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Playa del Macao ratings
Quality on a good day: 4.2
Consistency of Surf: 3.2
Difficulty Level: 3.2
Wind and Kite Surfing: 2.7
Crowds: 3.4

Overall: 3.6

See all 18 ratings

Based on 13 votes. Vote


Surf Report Feed

Playa del Macao Swell Statistics, September: All Swell – Any Wind

The rose diagram illustrates the variation of swells directed at Playa del Macao over a normal September, based on 2400 NWW3 model predictions since 2006 (values every 3 hours). The wave model does not forecast wind or surf right at the shore so we have chosen the most applicable grid node based on what we know about Playa del Macao. In this particular case the best grid node is 25 km away (16 miles).

The rose diagram illustrates the distribution of swell sizes and swell direction, while the graph at the bottom shows the same thing but without direction information. Five colours show increasing wave sizes. The smallest swells, less than 0.5m (1.5 feet), high are coloured blue. These happened only 63% of the time. Green and yellow illustrate increasing swell sizes and largest swells greater than >3m (>10ft) are shown in red. In both graphs, the area of any colour is proportional to how often that size swell occurs.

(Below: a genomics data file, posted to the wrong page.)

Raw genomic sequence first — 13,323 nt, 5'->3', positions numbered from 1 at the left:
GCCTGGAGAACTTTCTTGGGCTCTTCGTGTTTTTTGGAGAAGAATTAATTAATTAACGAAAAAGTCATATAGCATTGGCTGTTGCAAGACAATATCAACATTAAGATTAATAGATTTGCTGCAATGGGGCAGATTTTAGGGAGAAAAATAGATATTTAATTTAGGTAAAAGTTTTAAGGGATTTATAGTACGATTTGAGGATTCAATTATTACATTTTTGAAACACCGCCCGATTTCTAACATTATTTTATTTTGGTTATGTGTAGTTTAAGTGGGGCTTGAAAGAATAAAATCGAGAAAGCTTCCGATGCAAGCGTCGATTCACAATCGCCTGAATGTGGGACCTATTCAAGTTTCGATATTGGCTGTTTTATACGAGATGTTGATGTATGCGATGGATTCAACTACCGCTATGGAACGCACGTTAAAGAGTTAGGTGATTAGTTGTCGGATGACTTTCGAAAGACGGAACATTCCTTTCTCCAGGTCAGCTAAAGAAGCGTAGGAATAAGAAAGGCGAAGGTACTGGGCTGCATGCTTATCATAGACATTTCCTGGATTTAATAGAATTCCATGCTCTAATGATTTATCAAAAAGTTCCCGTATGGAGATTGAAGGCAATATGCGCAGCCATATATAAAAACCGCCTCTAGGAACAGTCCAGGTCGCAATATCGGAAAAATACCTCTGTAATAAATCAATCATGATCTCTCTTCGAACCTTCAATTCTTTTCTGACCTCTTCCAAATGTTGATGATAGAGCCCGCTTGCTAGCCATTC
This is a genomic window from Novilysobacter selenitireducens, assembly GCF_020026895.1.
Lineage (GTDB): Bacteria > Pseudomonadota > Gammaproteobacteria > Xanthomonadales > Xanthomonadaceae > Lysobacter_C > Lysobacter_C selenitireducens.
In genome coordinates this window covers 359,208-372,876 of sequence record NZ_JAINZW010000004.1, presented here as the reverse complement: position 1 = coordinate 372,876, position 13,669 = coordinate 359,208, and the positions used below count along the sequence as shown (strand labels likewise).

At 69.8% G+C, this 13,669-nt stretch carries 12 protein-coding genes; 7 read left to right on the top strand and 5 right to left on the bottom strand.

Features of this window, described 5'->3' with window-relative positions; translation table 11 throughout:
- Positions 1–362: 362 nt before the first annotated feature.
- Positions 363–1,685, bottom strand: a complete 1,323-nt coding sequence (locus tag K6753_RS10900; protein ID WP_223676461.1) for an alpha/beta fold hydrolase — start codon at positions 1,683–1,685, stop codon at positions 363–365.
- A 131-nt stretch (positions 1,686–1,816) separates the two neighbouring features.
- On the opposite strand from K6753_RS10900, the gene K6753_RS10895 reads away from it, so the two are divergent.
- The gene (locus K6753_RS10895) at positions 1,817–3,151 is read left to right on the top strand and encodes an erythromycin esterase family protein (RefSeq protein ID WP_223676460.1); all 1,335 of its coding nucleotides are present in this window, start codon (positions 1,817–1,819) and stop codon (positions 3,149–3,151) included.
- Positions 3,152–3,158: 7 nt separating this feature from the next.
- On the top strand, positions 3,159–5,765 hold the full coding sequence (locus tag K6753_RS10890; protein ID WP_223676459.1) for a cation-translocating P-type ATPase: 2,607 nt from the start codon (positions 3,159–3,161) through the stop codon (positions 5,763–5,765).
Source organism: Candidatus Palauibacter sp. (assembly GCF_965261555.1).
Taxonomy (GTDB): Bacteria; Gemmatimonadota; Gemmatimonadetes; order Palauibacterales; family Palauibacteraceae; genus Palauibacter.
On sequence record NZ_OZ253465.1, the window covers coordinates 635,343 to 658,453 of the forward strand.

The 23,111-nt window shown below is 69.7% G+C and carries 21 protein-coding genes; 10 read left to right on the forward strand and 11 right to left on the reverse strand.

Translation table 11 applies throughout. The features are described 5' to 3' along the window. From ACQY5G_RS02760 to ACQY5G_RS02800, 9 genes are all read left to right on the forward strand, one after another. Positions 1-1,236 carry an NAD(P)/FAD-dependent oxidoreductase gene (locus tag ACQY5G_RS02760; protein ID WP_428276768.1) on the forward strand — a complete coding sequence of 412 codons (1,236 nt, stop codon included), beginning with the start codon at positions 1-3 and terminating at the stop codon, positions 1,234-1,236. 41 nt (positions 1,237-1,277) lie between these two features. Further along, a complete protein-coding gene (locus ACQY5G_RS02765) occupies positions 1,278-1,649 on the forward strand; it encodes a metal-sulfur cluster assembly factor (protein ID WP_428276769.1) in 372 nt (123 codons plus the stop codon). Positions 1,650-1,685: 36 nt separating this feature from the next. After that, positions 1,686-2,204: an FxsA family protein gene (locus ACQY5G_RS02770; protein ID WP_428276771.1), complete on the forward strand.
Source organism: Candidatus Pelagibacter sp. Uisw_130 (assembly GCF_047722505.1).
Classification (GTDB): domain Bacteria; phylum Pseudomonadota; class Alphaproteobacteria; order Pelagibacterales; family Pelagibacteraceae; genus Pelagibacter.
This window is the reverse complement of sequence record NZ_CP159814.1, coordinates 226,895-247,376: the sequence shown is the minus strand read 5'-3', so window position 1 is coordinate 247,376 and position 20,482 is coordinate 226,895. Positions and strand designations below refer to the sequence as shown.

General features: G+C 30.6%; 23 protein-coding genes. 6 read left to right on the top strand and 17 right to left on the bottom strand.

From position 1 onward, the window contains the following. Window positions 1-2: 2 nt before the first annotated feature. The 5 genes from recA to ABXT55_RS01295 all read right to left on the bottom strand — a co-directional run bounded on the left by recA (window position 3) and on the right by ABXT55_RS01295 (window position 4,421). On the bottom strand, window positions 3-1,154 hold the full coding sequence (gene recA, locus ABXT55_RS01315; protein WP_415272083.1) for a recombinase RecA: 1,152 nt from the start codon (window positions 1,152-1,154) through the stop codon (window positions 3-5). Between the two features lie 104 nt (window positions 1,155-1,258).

The diagram indicates that the most common swell direction, shown by the longest spokes, was NNE, whereas the the most common wind blows from the ESE. Because the wave model grid is out to sea, sometimes a strong offshore wind blows largest waves away from Playa del Macao and offshore. We group these with the no surf category of the bar chart. To simplify things we don't show these in the rose plot. Because wind determines whether or not waves are clean enough to surf at Playa del Macao, you can load a different image that shows only the swells that were expected to coincide with glassy or offshore wind conditions. During a typical September, swells large enough to cause surfable waves at Playa del Macao run for about 37% of the time.

IMPORTANT: Beta version feature! Swell heights are open water values from NWW3. There is no attempt to model near-shore effects. Coastal wave heights will generally be less, especially if the break does not have unobstructed exposure to the open ocean.